Published on: May 10, 2020

Tree in Swift

Tree data structure is something I am sure every programmer has implemented at least once (though more for interviews than in job 😁). Nevertheless let's see how to represent a binary tree in Swift.

A binary tree is a specific form of tree data structure where each node has at most two children which are referred to as the left child and the right child. [Ref]

You probably figured out from the definition that left and right children are itself Trees, so let's start with a class which is a Ref type (with a value type like structure we cannot represent a Tree, which means an infinite size memory)

class TreeClass<T> {
    var data: T
    var left: TreeClass<T>?
    var right: TreeClass<T>?

    init(data: T, left: TreeClass<T>?, right: TreeClass<T>?) {
        self.data = data
        self.left = left
        self.right = right
    }
}

Now represent a tree with root (3) left child (1) and right child (2)

let tree11 = TreeC(data: 1, left: nil, right: nil)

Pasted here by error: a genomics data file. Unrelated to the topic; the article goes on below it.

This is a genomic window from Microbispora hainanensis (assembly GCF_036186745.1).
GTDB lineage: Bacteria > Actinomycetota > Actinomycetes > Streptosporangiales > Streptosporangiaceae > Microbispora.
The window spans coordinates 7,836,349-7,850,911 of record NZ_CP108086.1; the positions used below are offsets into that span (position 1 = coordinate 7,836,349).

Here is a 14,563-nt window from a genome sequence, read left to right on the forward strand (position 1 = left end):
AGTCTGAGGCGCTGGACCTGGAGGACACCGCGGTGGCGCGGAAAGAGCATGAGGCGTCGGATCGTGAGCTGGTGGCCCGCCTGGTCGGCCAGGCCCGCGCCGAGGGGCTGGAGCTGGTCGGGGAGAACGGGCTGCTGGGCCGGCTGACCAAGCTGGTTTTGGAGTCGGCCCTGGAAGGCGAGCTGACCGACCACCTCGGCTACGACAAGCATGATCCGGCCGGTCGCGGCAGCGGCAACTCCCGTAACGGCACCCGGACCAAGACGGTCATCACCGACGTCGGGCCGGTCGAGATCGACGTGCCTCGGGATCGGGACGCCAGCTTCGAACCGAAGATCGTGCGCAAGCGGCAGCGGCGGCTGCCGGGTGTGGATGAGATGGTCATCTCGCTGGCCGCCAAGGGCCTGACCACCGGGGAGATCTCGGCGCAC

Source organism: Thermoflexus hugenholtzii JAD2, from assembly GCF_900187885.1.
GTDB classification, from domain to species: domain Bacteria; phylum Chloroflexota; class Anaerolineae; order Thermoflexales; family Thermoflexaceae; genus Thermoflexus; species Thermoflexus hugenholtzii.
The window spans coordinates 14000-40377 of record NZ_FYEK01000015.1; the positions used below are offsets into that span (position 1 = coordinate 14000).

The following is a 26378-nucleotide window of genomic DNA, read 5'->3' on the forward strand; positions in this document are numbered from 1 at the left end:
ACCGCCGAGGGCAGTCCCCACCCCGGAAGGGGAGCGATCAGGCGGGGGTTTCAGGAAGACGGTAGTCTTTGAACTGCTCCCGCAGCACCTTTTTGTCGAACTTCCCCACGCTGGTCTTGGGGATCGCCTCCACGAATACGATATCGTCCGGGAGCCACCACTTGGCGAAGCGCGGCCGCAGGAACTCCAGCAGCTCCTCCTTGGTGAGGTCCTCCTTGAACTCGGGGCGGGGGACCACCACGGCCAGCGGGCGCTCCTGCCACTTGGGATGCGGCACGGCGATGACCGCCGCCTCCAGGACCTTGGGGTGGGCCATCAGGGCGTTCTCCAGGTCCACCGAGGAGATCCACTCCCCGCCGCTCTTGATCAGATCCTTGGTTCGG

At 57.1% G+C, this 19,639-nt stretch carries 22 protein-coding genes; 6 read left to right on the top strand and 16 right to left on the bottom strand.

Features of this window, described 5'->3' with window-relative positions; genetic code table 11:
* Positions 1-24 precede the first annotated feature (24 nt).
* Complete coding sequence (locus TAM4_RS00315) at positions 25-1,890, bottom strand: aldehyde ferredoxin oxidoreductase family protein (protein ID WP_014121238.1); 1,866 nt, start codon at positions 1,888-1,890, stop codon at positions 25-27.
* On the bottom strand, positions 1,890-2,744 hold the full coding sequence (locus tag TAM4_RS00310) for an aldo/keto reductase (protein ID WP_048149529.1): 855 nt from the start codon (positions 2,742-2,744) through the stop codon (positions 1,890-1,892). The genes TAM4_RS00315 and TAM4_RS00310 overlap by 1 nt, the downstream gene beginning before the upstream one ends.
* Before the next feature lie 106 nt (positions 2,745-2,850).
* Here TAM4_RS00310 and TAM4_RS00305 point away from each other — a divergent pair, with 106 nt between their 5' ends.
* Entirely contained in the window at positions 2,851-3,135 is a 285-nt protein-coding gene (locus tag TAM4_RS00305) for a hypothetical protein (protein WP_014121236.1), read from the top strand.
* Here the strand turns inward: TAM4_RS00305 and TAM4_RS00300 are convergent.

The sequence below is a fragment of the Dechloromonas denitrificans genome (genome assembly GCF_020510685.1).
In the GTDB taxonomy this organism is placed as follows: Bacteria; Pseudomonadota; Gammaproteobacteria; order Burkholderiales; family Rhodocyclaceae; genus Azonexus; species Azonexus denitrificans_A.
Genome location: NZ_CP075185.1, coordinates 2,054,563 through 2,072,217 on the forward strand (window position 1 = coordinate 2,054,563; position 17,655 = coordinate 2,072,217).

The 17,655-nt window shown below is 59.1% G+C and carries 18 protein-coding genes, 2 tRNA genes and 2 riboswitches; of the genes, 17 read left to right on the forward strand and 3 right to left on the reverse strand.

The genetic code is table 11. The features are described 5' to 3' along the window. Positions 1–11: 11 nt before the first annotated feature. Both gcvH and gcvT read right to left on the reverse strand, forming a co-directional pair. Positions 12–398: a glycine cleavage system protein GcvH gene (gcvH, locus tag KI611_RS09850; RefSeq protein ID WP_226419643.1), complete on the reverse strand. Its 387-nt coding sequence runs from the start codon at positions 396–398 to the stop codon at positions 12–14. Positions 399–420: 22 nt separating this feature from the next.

let tree22 = TreeC(data: 2, left: nil, right: nil)
let tree33 = TreeC(data: 3, left: tree11, right: tree22)

Let's write a preorder traversal algorithm

func preorder<T>(tree: TreeC<T>?) {
    guard let t = tree else {
        return
    }
    print(t.data)
    preorder(tree: t.left)
    preorder(tree: t.right)
}

In Swift there is another (better) way to represent recursive data structures like Tree and that is called Indirect enum

With it an enum case can refer to itself which essentially is possible as compiler internally make it like a reference type. (for normal enums which are value type, internally compiler treat them as C unions )

indirect enum Tree<T> {
  case Nil
  case Node(value: T ,left: Tree<T> ,right: Tree<T>)
}

Much better, right?

Same tree representation

let tree1 = Tree.Node(value: 1, left: Tree.Nil, right: Tree.Nil)
let tree2 = Tree.Node(value: 2, left: Tree.Nil, right: Tree.Nil)
let tree3 = Tree.Node(value: 3, left: tree1, right: tree2)

And preorder algorithm

func preorder<T>(tree:Tree<T>) {
    switch tree {
    case .Nil:
        break;
    case .Node(let value, let left, let right):
        print(value)
        preorder(tree: left)
        preorder(tree: right)
    }
}

Swift is evolving very fast and has so many features that sometime we miss to use the best feature available for a given problem.

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